In the aftermath of the 2008 global financial crisis, the G20 nations meeting in London announced, ‘The era of bank secrecy is over.’ Within five days the Organisation of Economic Co-operation and Development’s list of dodgy tax havens was empty and remains so. What a surprise!

So who channels their money through this digital underworld of ‘nominal, hyper-portable, multi-jurisdictional, often quite temporary locations of networks of legal and quasi-legal entities and arrangements that manage and control private wealth’? Multinational companies, of course, ‘Chinese real estate speculators and Silicon-Valley software tycoons to Dubai oil sheikhs, Russian Presidents, mineral-rich African dictators and Mexican drug lords’, ‘high net-worth individuals’ and ‘non-domiciled’ foreigners in, for example, Britain and Switzerland, who are allowed to reside while paying very low income and wealth taxes.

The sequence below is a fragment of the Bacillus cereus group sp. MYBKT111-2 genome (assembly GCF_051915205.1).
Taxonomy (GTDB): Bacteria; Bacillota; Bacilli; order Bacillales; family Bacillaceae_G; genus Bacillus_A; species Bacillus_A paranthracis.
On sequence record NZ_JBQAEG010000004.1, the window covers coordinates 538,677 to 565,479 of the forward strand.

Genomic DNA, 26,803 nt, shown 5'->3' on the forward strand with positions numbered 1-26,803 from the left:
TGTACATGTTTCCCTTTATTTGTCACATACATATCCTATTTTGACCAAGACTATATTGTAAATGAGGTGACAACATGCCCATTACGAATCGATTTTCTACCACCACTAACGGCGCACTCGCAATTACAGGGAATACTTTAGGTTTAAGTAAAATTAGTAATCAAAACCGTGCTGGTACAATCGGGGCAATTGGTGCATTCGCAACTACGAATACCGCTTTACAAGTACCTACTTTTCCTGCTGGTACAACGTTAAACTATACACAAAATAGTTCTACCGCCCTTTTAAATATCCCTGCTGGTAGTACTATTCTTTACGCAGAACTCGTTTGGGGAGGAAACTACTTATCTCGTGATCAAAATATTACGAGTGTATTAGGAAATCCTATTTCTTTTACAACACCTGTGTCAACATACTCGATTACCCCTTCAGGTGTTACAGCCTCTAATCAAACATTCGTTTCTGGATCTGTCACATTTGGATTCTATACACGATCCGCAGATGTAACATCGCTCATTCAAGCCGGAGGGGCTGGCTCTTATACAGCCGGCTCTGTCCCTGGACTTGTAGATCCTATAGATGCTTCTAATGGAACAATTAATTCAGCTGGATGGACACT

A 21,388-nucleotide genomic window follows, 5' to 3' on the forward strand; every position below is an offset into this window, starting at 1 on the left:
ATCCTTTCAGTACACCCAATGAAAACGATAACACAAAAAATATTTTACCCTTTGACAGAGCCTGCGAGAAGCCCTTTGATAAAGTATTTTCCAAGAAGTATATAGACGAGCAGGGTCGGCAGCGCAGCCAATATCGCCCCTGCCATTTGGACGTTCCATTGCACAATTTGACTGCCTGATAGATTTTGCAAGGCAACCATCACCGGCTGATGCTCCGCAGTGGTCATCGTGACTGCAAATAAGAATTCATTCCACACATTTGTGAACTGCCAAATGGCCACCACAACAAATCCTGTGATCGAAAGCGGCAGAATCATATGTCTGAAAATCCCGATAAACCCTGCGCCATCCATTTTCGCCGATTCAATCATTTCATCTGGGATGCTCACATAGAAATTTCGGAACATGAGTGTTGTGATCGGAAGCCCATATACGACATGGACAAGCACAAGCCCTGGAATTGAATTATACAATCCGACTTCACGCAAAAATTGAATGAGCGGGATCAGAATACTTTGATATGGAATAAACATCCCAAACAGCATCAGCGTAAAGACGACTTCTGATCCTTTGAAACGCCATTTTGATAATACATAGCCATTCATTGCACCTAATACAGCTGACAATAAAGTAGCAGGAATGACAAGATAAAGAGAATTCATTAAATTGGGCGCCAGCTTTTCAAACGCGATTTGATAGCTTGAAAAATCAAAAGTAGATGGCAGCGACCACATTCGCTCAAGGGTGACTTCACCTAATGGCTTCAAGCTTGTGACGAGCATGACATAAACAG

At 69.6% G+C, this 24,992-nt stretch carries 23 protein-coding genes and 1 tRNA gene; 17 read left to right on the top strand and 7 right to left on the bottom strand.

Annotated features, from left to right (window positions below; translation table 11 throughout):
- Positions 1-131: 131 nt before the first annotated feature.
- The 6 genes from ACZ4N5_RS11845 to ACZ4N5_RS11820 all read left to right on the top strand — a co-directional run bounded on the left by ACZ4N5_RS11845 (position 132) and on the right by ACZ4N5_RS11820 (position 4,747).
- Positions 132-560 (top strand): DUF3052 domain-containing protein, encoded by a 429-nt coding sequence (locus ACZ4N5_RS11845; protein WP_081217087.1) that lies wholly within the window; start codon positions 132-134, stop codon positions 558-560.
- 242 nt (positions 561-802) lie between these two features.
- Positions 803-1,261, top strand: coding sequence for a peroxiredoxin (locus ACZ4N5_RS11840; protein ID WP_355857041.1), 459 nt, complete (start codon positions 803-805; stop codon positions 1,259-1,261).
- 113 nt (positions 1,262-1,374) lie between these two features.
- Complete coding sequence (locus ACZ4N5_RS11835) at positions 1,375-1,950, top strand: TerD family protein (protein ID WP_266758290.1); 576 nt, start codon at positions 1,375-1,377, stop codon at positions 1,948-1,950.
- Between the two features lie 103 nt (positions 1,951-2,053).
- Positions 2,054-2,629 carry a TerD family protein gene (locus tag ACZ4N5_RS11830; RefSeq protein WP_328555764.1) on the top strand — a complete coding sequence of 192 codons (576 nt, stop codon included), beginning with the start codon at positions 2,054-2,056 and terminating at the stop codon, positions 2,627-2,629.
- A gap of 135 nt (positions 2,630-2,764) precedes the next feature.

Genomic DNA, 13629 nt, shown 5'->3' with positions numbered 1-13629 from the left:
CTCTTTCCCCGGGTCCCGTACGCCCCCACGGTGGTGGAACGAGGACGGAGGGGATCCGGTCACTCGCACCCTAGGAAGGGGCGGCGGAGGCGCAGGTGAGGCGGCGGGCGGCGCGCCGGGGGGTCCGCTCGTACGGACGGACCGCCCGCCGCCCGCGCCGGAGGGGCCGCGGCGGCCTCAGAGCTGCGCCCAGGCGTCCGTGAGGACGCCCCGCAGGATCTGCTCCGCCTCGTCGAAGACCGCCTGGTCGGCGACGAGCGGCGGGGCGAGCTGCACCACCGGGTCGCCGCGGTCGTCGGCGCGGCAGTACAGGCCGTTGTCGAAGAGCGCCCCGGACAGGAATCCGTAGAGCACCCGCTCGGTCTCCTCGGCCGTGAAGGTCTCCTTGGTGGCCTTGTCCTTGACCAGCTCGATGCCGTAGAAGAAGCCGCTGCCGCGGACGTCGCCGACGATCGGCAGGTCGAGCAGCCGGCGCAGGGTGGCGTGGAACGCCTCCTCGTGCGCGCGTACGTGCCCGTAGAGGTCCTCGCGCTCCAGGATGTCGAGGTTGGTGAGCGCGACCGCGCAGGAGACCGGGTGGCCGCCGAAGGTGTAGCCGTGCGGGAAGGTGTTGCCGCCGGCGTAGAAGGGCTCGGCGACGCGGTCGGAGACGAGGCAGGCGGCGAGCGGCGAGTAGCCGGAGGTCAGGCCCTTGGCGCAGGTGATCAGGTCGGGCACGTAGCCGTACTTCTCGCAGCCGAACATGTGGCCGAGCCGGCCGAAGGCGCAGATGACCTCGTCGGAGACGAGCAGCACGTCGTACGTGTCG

What do they need? Anonymity for themselves and their families, their businesses and political dealings; to minimise the taxes they pay; investment management; ability to access their money from anywhere on the planet; secure places to hang-out, hide-out and enjoy their money; and iron-clad security for themselves, their families and their loot.

And who provides these services, who are these magicians who disappear fortunes then pull them out from behind their backs?  Here mingle politicians, diplomats, intelligence agents, organised crime, billionaires, banks, accountants and lawyers (many based in the City of London). Two of the world’s four biggest accounting firms are based in the City of London. The biggest City-based accountancy firm, PwC, employs 180,000 people, compared with Britain’s largest manufacturing firm’s, BAE Systems, 107,000 employees. Of the world’s ten biggest legal firms four are based in London, the other six are in the US. Both the accounting and legal firms operate internationally.